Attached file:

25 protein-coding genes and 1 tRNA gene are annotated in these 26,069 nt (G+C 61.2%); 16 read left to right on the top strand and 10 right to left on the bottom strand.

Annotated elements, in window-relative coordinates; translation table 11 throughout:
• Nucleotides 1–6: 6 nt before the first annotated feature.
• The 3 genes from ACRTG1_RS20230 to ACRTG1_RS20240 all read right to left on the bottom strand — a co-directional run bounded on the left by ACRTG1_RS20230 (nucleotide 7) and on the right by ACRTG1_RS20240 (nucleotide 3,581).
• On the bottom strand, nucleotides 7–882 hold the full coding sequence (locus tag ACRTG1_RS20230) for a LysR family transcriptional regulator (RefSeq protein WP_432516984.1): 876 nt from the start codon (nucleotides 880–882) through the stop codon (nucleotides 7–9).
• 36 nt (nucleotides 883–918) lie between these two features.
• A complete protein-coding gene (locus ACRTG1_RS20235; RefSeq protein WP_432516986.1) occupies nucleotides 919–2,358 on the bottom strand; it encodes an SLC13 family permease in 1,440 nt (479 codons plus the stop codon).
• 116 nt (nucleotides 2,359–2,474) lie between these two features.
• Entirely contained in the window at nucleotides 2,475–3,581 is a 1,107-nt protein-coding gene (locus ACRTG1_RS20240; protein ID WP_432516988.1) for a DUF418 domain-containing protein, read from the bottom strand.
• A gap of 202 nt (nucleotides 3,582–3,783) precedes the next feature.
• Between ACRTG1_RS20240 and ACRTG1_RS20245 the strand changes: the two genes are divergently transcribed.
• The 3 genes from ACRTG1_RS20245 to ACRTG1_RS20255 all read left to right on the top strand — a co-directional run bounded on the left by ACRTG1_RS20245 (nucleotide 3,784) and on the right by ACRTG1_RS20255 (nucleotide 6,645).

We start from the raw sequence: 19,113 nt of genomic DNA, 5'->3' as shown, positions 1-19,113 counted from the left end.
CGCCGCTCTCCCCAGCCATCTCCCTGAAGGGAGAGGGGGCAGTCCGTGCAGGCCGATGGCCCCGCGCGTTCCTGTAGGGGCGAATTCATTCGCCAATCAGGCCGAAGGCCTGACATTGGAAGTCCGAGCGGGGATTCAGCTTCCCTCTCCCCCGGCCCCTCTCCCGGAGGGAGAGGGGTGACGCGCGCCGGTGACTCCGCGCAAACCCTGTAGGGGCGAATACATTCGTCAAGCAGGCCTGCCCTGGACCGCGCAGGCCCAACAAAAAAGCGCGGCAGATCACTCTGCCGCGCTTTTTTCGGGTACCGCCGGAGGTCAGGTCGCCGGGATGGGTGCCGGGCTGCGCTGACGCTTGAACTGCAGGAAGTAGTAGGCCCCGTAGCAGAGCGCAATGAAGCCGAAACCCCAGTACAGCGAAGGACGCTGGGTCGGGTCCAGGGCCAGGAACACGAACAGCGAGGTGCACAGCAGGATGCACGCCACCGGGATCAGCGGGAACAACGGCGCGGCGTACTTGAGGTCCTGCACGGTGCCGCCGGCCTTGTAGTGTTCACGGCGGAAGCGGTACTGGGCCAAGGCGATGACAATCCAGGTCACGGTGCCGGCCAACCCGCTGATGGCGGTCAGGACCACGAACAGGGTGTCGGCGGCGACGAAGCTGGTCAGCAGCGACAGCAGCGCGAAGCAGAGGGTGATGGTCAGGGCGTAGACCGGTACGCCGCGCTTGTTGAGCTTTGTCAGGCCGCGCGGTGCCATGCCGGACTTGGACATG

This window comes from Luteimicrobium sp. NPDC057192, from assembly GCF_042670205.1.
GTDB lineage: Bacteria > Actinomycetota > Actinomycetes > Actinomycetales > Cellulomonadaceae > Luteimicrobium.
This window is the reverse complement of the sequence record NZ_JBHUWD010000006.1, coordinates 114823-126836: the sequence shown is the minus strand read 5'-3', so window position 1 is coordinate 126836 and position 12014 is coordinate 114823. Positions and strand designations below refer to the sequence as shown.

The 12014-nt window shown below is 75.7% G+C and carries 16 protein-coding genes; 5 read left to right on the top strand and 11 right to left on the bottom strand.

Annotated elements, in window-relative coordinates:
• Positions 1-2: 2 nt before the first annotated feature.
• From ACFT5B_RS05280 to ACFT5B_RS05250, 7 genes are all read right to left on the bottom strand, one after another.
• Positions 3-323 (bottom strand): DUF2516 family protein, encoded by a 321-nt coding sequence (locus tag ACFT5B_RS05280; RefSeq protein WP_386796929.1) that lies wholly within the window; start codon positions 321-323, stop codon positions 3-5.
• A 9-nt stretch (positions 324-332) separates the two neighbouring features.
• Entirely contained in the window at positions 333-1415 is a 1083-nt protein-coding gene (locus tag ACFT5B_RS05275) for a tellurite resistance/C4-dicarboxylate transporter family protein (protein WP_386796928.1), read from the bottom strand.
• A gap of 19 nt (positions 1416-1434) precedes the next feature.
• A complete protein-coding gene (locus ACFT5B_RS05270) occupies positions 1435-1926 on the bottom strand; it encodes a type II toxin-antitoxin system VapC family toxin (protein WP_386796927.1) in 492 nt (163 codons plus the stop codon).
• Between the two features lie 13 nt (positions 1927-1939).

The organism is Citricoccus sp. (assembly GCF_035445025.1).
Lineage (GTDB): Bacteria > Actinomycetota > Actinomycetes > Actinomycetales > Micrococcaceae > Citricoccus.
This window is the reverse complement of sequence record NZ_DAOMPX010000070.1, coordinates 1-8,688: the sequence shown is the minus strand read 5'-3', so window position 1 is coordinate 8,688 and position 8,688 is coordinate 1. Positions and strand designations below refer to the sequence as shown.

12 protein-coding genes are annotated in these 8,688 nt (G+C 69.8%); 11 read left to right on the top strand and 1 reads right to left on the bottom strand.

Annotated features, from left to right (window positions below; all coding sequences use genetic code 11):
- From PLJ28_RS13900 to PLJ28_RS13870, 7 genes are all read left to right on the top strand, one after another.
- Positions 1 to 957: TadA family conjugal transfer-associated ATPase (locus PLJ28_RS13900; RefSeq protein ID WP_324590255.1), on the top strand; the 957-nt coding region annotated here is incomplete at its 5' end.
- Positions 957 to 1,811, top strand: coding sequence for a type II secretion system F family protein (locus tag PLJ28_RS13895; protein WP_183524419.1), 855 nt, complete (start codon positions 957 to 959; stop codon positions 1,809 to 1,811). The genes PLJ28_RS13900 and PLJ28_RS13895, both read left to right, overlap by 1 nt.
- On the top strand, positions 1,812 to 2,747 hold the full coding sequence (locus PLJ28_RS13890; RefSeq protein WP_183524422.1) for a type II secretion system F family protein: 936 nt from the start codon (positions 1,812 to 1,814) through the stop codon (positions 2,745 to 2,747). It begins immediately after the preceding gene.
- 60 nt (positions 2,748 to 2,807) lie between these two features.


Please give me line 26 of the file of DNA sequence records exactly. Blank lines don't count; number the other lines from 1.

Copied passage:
• A complete protein-coding gene (locus ACFT5B_RS05270) occupies positions 1435-1926 on the bottom strand; it encodes a type II toxin-antitoxin system VapC family toxin (protein WP_386796927.1) in 492 nt (163 codons plus the stop codon).